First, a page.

The humanities should take responsibility for quality in the same way the sciences do, argue Rik Peels and Lex Bouter, through the pursuit and institutionalization of replicability (Nature 558, 372; 2018). We disagree: quality criteria are crucially different in the humanities and the sciences.
The humanities pursue meaning beyond truth. Confirming that Van Gogh painted Sunset at Montmajour (truth) is only the beginning. Unearthing the cultural meaning of the work requires historical context and theorizing on its message, style, aesthetics — and what the work can tell us about the artist and his world (view). The coexistence of multiple valid answers and the value of their interaction disqualify replication as a viable quality criterion.
Moreover, the humanities relate differently to their objects of study. They focus on both interactive kinds (people) and indifferent kinds (atoms, DNA sequences, paintings). Extracting meaning from interactive data requires continued interaction between informants, who might resist or embrace preliminary results or classifications. With co-producers of data and meaning, protocols are never set in stone, reporting guidelines are necessarily local and consent is always fluid.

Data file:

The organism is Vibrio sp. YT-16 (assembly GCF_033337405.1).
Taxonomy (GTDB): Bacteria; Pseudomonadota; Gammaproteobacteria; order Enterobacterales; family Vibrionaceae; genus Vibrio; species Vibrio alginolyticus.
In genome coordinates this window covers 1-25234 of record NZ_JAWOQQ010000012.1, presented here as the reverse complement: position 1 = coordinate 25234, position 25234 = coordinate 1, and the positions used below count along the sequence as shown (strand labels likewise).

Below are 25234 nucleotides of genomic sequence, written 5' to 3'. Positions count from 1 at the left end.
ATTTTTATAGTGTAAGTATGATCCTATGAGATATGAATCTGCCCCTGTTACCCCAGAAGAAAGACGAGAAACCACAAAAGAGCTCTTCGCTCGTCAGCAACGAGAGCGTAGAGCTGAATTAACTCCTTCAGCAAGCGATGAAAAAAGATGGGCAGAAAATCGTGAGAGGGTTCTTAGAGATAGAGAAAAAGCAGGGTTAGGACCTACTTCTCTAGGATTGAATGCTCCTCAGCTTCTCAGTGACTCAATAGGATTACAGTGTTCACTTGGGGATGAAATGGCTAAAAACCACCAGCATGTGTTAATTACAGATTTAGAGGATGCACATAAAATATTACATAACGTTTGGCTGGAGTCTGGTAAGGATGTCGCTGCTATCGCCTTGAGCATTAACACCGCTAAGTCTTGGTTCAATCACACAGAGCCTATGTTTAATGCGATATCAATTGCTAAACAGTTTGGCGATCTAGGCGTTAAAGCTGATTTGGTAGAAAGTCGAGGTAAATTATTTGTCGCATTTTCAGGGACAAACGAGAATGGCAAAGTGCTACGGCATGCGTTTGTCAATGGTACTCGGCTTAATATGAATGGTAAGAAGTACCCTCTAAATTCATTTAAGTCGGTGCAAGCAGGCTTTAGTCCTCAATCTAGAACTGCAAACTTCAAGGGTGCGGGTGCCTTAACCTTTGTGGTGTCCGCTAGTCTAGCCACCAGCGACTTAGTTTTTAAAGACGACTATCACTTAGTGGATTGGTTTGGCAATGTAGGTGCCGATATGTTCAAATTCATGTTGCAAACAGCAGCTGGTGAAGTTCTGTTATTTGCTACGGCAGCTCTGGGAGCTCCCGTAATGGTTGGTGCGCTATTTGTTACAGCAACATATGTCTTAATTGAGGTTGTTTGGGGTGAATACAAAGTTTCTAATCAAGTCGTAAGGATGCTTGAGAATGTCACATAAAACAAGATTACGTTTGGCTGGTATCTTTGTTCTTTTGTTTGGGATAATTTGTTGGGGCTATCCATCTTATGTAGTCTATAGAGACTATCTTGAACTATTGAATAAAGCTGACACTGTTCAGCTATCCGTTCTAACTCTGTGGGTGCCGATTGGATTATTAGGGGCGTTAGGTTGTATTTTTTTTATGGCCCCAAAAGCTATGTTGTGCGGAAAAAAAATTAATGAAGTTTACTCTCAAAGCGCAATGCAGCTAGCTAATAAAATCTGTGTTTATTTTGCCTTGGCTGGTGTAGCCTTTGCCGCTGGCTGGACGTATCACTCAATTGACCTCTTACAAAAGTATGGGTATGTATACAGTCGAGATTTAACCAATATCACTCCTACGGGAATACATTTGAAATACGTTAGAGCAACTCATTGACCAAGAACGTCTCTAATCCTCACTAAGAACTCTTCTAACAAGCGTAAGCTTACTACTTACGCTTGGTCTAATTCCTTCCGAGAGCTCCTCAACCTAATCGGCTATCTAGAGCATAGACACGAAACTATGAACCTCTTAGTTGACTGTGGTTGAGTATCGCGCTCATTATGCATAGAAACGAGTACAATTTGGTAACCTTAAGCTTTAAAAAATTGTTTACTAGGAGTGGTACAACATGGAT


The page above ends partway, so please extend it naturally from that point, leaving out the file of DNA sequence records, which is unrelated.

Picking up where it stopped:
Replication is a mark of quality only in the construction of truth for indifferent kinds. Extracting meaning from interactive kinds requires evaluation and assessment according to different quality criteria — namely, those that are based on cultural relationships and not statistical realities.
Nature 560, 29 (2018)